“[…] The three-member CWI selection panel has been doing a creditable job and the 13-member squad they have chosen to face Sri Lanka will, I think, give a good account of itself.
“Even without Shai Hope and Roston Chase. But that does not, in my opinion, justify their exclusion. I would have preferred to see Hope as one of our openers and batting all-rounder Chase at #6…”
The following Letter to the Editor on the squad selected to represent West Indies in the Tests against Sri Lanka was submitted by Francis Warner, former head of the QRC English Department—who spent many, many hours supervising QRC cricketers working on the Queen’s Park Oval scoreboard:
I hope that as the West Indies continue to chase an ICC Test Championship spot, we can put up a huge total if we bat first in next week’s First Test at the Sir Vivian Richards Stadium.
Even if we are not taking first strike, I hope that we so restrict Sri Lanka in their first innings that chasing down and surpassing their total would be no challenge for our batsmen.
The three-member CWI selection panel has been doing a creditable job and the 13-member squad they have chosen to face Sri Lanka will, I think, give a good account of itself.
Even without Shai Hope and Roston Chase. But that does not, in my opinion, justify their exclusion. I would have preferred to see Hope as one of our openers and batting all-rounder Chase at #6.
Hope has under-performed in recent Tests, it is true, but he has all the attributes of an authentic Test batsman. He has always done well against this opposition and the manner in which he scored his runs in the three recent ODIs suggests that this is just the right time to rekindle his Test career.
Form, after all, is temporary but class is, we all know, permanent.
Chase captained one of the Best vs the Best Test trial teams, so it is something of a surprise that he did not make the final cut. His track record against spin suggests that he would have given the batting order greater stability and his better-than-part-time off-spin bowling would have added something not insubstantial to Kraigg Brathwaite’s bowling armoury.
In the event, the skipper will have four main bowlers to call on, Rahkeem Cornwall and the three pacers Kemar Roach, Shannon Gabriel, Jason Holder, each of whom offers something different. We are anxious to see how Cornwall performs on wickets that may be less friendly for spin. Kyle Mayers and Brathwaite himself can be called upon when needed.
With Chase, there would have been a third spin option should Cornwall struggle to hit his lengths. And he is a much more reliable batsman than the mercurial Jermaine Blackwood, whose fearless, aggressive approach to batting is, I concede, highly entertaining—when it comes off!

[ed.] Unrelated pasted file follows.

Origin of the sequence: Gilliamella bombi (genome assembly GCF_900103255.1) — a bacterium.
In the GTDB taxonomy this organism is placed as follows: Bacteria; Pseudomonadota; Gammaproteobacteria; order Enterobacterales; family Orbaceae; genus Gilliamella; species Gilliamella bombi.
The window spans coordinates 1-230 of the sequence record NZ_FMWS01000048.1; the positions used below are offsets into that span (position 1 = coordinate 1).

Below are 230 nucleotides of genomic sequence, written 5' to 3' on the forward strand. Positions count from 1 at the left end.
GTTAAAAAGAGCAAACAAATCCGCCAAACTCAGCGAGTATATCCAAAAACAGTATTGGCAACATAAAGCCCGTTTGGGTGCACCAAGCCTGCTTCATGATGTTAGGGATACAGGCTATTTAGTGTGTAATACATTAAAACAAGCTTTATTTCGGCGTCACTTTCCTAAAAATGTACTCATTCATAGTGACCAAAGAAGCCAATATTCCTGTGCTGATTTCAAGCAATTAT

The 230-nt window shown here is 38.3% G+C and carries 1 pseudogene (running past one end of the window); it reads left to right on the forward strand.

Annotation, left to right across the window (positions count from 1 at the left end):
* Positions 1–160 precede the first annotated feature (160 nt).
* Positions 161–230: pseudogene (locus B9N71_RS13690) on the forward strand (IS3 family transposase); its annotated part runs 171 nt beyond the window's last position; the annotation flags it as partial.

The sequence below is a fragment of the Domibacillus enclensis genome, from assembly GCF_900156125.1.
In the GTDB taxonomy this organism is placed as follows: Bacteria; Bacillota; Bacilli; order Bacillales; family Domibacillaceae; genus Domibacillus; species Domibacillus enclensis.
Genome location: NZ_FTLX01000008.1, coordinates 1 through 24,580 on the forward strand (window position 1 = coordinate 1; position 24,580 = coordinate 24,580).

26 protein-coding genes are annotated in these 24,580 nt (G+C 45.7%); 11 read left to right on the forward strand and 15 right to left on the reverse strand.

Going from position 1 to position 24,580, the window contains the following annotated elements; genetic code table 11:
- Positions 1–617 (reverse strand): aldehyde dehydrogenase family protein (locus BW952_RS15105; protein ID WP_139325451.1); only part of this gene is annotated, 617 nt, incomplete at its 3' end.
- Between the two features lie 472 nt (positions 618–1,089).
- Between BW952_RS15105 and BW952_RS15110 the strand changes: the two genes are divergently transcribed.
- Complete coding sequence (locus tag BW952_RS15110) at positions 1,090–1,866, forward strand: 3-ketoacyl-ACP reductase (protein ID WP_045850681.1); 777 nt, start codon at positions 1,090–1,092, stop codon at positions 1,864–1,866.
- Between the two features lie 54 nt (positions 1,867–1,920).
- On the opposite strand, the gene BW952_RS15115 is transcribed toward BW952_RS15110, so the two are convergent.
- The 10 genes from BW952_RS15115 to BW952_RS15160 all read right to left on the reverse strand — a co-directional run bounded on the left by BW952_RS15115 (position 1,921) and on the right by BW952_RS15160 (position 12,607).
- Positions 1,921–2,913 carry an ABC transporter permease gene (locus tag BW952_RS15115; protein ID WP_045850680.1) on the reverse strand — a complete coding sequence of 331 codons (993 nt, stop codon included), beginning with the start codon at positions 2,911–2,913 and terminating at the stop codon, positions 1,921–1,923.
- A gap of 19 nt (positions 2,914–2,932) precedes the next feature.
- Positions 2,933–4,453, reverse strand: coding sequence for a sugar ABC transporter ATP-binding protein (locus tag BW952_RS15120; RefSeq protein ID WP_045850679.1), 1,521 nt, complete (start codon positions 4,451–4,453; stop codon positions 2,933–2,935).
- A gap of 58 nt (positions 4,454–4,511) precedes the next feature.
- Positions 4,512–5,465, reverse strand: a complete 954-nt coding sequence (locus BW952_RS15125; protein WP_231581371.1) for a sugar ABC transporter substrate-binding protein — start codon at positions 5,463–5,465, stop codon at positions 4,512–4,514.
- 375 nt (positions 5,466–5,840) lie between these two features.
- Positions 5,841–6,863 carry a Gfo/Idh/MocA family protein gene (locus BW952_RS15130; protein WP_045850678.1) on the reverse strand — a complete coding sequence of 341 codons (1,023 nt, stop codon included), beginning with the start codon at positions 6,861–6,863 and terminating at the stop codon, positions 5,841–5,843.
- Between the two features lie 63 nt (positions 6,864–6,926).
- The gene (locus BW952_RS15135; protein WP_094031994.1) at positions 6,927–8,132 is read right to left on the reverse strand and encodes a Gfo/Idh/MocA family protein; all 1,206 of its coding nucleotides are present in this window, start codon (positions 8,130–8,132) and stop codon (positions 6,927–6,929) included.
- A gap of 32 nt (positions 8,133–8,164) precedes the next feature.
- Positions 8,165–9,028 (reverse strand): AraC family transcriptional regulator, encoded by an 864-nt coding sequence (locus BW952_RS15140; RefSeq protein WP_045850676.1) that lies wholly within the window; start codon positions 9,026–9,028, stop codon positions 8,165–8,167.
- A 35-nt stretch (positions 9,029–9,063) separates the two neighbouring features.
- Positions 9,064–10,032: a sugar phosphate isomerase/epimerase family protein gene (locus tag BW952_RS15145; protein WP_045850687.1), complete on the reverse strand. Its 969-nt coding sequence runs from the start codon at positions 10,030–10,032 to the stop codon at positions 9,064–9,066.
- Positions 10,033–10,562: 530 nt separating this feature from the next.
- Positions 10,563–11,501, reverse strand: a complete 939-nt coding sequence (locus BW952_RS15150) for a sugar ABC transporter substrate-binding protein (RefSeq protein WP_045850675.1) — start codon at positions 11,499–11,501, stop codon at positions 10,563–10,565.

That approach has served the team well at times. However, the Jamaican has rarely given me the sense that, should the occasion demand it, he can change course.
Ditto Cornwall, who gets in at #9 ahead of Roach. Like Blackwood, he is somewhat cavalier in his approach; however, he has scored a century in both the regional 50-over and the four-day competitions. So there is definitely some raw material to work with there.
Roach, by contrast, tends to play within his limitations and if, God forbid, the situation demands a rescue act, the Barbadian can come in ahead of Cornwall and be relied on to hold up an end.
Back at the top, I see Darren Bravo, the best and most experienced batsman on the team, at #3, Bonner at #4 and Mayers at #5.
I am not entirely confident the T&T left-hander can come in at the fall of an early wicket and take us safely through the early overs. He is more likely to give us a big score coming in when the shine is off the ball, thus at #4.
But his showing in the Sri Lanka ODIs and in the just-concluded practice match suggests that he is rounding into form and he may well be ready to come good again at #3.
Both Bonner and Mayers have demonstrated with their handling of the Bangladesh spinners that they have the temperament and the technique for the longer game. Mayers’ bowling makes him a useful fourth seamer while, to a lesser extent, Bonner’s exploratory leg-spin bowling can occasionally add some welcome variety.
Newbie wicket-keeper Joshua Da Silva will come at #7, ahead of known quantity Holder at #8. With bat and ball, Holder brings world class quality to the team while Da Silva offers a maturity and calm assurance that belies his age and the recency of his entry into the Test arena.
So in batting order, my starting XI looks like this: Brathwaite (captain), Hope, Bravo, Bonner, Mayers, Chase, Da Silva, Holder, Cornwall, Roach and Gabriel.
Limited to the selectors’ 13-man squad, I replace Hope with Campbell and Chase with Blackwood.
One hopes Brathwaite will continue to be as imaginative, aggressive and thoughtful in his field setting and his handling of the bowlers as he was in Bangladesh. We want to see him again motivate the team to perform with passion allied to discipline.
If the selectors are right, the team will once again show the benefits of careful strategising and consistent attention to detail. Then, instead of being a flash in the pan, the Bangladesh triumph may well prove to have been the first fruits of a bumper crop to be harvested in this Sri Lanka series and beyond.
Even without Shai, I Hope the West Indies, sans Roston as well, will contrive to successfully Chase an ICC Test Championship Finals spot.
When we have good players they are not selected till they begin to wane.
Hope averages 25 after 34 tests. That’s not poor form. He is a less than average test cricketer.
John Campbell, in the squad ahead of Hope, averages 24 after 13 Tests. We’ll probably never know what his average will be after 34 because, with the best will in the world, no selection panel is likely to give him such a long run unless he produces at least one innings to at least suggest that he has Test class.
Maybe Hope has not convinced–at least, there has been a suggestion.